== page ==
Please use this identifier to cite or link to this item: http://hdl.handle.net/1893/3022
Appears in Collections:Psychology Journal Articles
Peer Review Status: Refereed
Title: Examining the effect of spinal cord injury on emotional awareness, expressivity and memory for emotional material
Authors: Deady, Denis K
North, Nigel T
Allan, David
Law, Smith Miriam J
O'Carroll, Ronan
Contact Email: reo1@stir.ac.uk
Keywords: spinal cord injury
emotion
awareness
expressivity
memory
Issue Date: Aug-2010
Publisher: Taylor & Francis (Routledge)
Citation: Deady DK, North NT, Allan D, Law Smith MJ & O'Carroll R (2010) Examining the effect of spinal cord injury on emotional awareness, expressivity and memory for emotional material, Psychology, Health and Medicine, 15 (4), pp. 406-419.
Abstract: The prevailing view on the effects of spinal cord injury (SCI) on emotion is that it dampens emotional experience due to a loss of peripheral bodily feedback, with the higher the lesion on the spinal cord the greater the reduction in the intensity of emotional experience. This view persists despite many studies showing an absence of such an emotional impairment in people with SCI. This study specifically aimed to investigate whether total cervical-6 spinal cord transection (i) reduces emotional expressivity and emotional awareness (ii) impairs memory for emotional material. The study contained 3 groups: 24 patients with SCI, 20 control patients with orthopaedic injury (OIC) and 20 young adult controls. A mixed factor design was employed to examine between group and within subject differences. Participants completed the Levels of Emotional Awareness Scale (LEAS), the Berkeley Expressivity Questionnaire (BEQ), and viewed an emotionally arousing slide presentation. Thirty minutes post viewing, participants completed memory tests for the presentation. SCI patients reported greater present levels of emotional expressivity compared with perceived levels prior to their injury. SCI and OIC groups did not differ on any of the emotional awareness variables. There was also no evidence that SCI leads to impairment in memory for emotional events. This study’s findings contradict the mainstream view in the cognitive neuroscience of emotion that SCI dampens emotional experience.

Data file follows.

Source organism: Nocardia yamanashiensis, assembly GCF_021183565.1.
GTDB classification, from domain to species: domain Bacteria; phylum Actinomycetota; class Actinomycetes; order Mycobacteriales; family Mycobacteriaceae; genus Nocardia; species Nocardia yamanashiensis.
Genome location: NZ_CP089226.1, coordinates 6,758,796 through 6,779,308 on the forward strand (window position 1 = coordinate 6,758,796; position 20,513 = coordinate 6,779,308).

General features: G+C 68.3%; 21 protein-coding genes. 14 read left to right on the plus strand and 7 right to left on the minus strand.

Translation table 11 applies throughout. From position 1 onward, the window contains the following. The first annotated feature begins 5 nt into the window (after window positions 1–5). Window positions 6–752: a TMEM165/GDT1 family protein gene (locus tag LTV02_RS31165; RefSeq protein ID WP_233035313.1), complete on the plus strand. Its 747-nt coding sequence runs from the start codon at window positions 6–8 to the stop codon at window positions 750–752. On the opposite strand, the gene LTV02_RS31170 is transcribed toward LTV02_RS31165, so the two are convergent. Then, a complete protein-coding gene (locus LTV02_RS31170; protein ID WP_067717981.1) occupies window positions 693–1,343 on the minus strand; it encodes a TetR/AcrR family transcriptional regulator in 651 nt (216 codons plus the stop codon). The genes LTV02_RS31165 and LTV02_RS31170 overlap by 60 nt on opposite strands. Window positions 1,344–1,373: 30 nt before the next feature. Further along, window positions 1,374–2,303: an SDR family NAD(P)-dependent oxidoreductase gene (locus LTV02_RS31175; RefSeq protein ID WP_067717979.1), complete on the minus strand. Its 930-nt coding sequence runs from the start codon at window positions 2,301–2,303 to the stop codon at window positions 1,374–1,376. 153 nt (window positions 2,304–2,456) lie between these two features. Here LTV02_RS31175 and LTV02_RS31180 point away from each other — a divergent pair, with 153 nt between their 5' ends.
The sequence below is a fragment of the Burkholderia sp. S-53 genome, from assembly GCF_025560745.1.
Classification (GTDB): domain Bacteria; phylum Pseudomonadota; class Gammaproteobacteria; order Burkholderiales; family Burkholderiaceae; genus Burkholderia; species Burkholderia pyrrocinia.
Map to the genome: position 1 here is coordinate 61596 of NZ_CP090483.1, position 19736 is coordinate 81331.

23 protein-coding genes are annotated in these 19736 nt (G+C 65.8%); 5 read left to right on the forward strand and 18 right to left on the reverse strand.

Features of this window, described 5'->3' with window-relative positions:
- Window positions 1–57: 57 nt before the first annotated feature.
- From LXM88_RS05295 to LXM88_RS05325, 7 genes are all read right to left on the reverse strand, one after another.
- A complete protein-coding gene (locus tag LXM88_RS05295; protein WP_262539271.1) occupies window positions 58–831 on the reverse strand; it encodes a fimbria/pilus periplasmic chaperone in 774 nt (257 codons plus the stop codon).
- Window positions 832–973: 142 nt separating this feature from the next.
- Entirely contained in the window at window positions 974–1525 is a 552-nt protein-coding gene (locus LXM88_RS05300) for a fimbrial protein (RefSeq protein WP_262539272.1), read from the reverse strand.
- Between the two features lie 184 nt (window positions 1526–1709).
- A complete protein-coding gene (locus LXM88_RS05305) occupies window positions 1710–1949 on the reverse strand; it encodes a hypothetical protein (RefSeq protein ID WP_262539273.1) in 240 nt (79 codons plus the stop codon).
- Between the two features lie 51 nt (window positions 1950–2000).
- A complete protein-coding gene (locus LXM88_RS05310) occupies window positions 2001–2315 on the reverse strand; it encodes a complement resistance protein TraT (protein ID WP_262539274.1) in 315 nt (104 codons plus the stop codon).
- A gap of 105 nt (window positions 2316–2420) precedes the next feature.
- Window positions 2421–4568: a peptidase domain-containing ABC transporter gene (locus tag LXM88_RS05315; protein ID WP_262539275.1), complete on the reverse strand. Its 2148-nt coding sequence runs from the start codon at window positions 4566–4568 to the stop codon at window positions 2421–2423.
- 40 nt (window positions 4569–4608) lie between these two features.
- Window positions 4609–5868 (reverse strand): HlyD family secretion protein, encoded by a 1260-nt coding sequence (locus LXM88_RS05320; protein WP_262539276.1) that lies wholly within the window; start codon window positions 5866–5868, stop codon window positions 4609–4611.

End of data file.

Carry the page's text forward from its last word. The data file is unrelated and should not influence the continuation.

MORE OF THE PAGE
Type: Journal Article
URI: http://hdl.handle.net/1893/3022
DOI Link: http://dx.doi.org/10.1080/13548506.2010.482138
Rights: The publisher does not allow this work to be made publicly available in this Repository. Please use the Request a Copy feature at the foot of the Repository record to request a copy directly from the author; you can only request a copy if you wish to use this work for your own research or private study.
Affiliation: University of Stirling
Salisbury District Hospital
Southern General Hospital
Trinity College, Dublin
Psychology

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